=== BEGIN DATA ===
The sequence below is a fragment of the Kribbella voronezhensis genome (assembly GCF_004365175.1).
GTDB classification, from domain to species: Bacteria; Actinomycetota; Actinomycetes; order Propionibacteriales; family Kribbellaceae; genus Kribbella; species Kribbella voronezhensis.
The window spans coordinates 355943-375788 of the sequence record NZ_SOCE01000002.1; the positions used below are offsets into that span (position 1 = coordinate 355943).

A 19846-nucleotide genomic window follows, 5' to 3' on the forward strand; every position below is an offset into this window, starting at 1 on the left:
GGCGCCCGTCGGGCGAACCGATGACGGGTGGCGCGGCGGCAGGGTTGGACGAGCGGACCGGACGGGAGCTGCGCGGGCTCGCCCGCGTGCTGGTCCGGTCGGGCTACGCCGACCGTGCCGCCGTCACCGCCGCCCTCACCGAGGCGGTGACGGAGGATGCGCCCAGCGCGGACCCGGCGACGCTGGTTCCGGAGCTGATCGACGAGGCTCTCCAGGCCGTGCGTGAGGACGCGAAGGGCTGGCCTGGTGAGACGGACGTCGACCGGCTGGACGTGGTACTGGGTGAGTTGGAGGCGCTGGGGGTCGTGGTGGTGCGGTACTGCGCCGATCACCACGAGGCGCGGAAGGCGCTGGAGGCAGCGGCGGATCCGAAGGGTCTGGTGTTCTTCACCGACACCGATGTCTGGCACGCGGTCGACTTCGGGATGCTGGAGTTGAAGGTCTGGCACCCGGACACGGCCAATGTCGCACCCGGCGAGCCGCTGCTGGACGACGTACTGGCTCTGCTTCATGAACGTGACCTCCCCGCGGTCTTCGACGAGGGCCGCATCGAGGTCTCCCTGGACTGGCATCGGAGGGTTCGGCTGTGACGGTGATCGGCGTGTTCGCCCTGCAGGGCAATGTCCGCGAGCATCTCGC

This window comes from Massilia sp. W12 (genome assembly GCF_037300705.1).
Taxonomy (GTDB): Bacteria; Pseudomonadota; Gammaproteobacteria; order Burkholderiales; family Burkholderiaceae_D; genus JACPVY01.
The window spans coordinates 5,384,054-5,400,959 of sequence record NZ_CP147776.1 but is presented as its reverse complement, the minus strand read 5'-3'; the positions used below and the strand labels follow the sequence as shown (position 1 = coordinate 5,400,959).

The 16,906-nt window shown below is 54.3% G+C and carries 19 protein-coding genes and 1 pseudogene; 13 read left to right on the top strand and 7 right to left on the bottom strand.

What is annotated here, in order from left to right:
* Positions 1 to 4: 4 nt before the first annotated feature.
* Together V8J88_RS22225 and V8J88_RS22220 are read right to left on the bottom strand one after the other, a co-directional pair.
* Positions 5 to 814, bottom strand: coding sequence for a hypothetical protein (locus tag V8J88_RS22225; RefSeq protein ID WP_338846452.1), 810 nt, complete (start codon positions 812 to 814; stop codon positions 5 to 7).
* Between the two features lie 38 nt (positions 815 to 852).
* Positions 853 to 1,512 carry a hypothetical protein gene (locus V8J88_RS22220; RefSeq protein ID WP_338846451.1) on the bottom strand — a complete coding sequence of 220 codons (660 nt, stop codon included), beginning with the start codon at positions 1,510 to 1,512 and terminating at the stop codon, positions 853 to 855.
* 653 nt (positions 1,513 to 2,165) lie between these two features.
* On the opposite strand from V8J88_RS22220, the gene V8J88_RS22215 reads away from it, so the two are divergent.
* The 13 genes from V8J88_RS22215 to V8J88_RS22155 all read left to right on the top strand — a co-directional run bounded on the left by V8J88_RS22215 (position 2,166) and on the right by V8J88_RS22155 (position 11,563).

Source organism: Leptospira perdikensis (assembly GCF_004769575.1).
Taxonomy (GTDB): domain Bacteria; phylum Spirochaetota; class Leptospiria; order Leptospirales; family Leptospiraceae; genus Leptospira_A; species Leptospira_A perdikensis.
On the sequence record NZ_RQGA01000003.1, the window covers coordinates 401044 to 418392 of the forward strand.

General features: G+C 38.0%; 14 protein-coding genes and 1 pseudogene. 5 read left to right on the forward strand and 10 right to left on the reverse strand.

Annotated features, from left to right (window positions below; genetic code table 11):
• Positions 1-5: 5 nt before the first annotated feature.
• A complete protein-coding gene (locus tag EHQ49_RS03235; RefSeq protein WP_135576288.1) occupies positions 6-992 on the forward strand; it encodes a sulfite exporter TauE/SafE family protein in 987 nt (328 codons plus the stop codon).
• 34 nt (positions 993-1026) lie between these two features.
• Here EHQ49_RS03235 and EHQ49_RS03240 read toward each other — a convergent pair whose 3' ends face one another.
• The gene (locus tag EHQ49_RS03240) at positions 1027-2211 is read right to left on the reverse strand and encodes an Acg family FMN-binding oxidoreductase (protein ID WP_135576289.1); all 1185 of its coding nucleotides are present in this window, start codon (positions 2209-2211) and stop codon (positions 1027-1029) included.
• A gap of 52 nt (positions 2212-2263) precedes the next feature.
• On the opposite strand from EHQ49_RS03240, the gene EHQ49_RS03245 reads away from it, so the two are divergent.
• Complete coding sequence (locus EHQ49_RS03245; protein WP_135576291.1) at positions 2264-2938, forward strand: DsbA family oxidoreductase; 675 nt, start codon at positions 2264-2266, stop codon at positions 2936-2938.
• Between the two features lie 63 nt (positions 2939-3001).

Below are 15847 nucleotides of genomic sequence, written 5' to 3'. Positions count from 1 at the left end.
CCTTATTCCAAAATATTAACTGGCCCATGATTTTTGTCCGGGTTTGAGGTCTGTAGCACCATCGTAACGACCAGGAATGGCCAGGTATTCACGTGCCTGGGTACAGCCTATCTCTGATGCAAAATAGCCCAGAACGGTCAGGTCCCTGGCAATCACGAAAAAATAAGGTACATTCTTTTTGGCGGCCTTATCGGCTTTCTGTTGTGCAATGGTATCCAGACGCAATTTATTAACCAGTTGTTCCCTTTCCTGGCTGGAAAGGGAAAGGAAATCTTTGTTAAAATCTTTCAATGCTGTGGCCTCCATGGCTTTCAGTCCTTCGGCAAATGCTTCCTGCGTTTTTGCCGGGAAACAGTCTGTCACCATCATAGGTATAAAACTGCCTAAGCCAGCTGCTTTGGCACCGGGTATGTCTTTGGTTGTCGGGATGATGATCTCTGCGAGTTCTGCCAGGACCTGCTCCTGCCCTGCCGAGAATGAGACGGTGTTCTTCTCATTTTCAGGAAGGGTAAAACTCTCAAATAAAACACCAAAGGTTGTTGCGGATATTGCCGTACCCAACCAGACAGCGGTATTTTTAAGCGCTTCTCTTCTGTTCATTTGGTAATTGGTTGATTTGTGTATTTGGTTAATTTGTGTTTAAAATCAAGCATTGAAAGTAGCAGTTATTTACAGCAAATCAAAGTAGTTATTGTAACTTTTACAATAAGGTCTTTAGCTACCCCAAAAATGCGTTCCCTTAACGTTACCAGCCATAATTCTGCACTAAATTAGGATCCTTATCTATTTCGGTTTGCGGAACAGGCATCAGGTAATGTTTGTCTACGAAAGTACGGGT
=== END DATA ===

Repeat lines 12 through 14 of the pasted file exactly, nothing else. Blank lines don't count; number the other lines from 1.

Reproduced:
* Together V8J88_RS22225 and V8J88_RS22220 are read right to left on the bottom strand one after the other, a co-directional pair.
* Positions 5 to 814, bottom strand: coding sequence for a hypothetical protein (locus tag V8J88_RS22225; RefSeq protein ID WP_338846452.1), 810 nt, complete (start codon positions 812 to 814; stop codon positions 5 to 7).
* Between the two features lie 38 nt (positions 815 to 852).